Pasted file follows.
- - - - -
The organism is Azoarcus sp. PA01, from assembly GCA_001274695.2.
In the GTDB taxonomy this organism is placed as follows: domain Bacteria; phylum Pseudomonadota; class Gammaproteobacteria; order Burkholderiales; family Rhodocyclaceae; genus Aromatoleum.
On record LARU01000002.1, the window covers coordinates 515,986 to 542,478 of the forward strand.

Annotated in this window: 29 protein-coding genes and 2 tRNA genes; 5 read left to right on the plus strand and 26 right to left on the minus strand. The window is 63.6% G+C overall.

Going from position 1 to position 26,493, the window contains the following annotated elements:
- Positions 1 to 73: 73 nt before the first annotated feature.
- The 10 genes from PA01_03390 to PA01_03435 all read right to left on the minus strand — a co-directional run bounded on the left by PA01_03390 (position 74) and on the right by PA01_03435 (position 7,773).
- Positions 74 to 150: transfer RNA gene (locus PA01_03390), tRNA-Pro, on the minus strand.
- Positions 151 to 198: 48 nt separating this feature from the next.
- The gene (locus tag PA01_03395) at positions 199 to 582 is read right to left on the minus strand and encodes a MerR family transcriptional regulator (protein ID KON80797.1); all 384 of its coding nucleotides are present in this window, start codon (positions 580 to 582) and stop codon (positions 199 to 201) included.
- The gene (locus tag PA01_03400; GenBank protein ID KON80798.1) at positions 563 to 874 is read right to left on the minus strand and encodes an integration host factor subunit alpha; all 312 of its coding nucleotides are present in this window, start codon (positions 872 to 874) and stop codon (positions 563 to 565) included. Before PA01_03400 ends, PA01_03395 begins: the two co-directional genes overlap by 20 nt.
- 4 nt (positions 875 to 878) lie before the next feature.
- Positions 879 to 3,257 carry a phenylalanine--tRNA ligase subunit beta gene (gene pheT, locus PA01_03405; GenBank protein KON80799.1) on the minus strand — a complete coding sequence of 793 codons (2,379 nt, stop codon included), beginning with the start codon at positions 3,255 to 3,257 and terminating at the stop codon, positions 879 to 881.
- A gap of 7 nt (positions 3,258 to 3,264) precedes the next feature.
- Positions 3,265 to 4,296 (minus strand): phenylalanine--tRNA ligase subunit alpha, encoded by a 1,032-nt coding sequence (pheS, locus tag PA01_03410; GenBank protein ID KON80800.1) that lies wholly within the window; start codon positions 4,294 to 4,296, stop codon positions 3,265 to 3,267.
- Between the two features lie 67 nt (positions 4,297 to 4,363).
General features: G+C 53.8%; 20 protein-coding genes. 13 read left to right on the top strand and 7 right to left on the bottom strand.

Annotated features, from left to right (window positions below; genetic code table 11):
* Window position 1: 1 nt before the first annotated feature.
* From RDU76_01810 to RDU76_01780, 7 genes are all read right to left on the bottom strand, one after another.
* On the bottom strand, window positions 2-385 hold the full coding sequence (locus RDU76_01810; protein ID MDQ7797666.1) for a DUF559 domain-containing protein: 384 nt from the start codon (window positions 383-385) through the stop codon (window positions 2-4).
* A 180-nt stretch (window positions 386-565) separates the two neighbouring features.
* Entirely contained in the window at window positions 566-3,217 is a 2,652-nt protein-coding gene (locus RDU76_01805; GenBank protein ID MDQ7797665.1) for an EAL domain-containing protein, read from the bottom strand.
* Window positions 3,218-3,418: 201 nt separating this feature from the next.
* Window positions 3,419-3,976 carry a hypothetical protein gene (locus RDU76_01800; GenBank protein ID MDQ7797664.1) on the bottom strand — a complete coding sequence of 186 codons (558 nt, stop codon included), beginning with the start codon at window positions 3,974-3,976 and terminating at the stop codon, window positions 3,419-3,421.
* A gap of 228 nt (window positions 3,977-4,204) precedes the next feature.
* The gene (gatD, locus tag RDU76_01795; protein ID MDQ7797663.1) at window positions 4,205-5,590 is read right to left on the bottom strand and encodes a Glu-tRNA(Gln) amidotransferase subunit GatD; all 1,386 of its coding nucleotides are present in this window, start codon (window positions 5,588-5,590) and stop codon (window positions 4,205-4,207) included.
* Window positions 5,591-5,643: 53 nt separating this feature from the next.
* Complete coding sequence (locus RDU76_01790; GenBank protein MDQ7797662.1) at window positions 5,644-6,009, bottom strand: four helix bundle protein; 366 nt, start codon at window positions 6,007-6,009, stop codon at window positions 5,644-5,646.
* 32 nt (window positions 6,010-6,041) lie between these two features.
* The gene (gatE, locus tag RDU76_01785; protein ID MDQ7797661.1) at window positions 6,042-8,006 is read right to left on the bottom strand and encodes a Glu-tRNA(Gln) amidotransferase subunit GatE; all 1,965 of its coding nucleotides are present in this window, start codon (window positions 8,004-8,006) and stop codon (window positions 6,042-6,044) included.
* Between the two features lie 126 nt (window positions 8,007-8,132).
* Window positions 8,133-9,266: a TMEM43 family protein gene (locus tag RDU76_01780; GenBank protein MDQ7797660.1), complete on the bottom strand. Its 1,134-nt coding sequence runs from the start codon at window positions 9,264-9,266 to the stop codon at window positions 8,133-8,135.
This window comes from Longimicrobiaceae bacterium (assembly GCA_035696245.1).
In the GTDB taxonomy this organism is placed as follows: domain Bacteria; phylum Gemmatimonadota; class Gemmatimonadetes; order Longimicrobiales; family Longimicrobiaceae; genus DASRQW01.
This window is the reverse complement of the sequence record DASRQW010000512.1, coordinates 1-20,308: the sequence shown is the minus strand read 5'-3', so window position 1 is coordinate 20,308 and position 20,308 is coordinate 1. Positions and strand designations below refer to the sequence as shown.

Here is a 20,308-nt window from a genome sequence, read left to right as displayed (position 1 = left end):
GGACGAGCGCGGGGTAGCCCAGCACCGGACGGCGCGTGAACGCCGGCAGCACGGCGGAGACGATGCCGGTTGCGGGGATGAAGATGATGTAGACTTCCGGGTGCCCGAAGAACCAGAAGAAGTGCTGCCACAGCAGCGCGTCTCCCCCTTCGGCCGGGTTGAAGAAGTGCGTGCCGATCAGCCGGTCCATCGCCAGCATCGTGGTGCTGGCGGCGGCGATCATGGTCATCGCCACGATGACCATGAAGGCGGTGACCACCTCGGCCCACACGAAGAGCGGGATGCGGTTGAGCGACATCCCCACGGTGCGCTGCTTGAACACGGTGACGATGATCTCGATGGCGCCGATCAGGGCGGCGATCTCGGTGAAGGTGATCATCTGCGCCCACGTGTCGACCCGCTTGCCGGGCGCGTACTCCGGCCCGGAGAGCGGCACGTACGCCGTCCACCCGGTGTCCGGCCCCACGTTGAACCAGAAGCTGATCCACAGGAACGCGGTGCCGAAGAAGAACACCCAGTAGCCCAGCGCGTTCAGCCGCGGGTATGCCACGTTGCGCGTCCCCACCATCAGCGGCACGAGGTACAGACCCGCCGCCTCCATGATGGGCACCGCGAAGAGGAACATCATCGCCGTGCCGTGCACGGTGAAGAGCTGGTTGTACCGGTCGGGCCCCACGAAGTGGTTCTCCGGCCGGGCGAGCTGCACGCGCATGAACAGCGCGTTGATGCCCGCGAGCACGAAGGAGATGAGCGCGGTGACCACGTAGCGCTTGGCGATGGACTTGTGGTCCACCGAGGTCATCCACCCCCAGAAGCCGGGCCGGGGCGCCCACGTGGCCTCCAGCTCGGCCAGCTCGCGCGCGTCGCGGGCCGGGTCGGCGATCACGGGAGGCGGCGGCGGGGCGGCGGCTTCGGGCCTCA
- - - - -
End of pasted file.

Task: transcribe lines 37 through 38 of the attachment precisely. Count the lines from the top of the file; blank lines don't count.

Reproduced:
Here is a 20,308-nt window from a genome sequence, read left to right as displayed (position 1 = left end):
GGACGAGCGCGGGGTAGCCCAGCACCGGACGGCGCGTGAACGCCGGCAGCACGGCGGAGACGATGCCGGTTGCGGGGATGAAGATGATGTAGACTTCCGGGTGCCCGAAGAACCAGAAGAAGTGCTGCCACAGCAGCGCGTCTCCCCCTTCGGCCGGGTTGAAGAAGTGCGTGCCGATCAGCCGGTCCATCGCCAGCATCGTGGTGCTGGCGGCGGCGATCATGGTCATCGCCACGATGACCATGAAGGCGGTGACCACCTCGGCCCACACGAAGAGCGGGATGCGGTTGAGCGACATCCCCACGGTGCGCTGCTTGAACACGGTGACGATGATCTCGATGGCGCCGATCAGGGCGGCGATCTCGGTGAAGGTGATCATCTGCGCCCACGTGTCGACCCGCTTGCCGGGCGCGTACTCCGGCCCGGAGAGCGGCACGTACGCCGTCCACCCGGTGTCCGGCCCCACGTTGAACCAGAAGCTGATCCACAGGAACGCGGTGCCGAAGAAGAACACCCAGTAGCCCAGCGCGTTCAGCCGCGGGTATGCCACGTTGCGCGTCCCCACCATCAGCGGCACGAGGTACAGACCCGCCGCCTCCATGATGGGCACCGCGAAGAGGAACATCATCGCCGTGCCGTGCACGGTGAAGAGCTGGTTGTACCGGTCGGGCCCCACGAAGTGGTTCTCCGGCCGGGCGAGCTGCACGCGCATGAACAGCGCGTTGATGCCCGCGAGCACGAAGGAGATGAGCGCGGTGACCACGTAGCGCTTGGCGATGGACTTGTGGTCCACCGAGGTCATCCACCCCCAGAAGCCGGGCCGGGGCGCCCACGTGGCCTCCAGCTCGGCCAGCTCGCGCGCGTCGCGGGCCGGGTCGGCGATCACGGGAGGCGGCGGCGGGGCGGCGGCTTCGGGCCTCA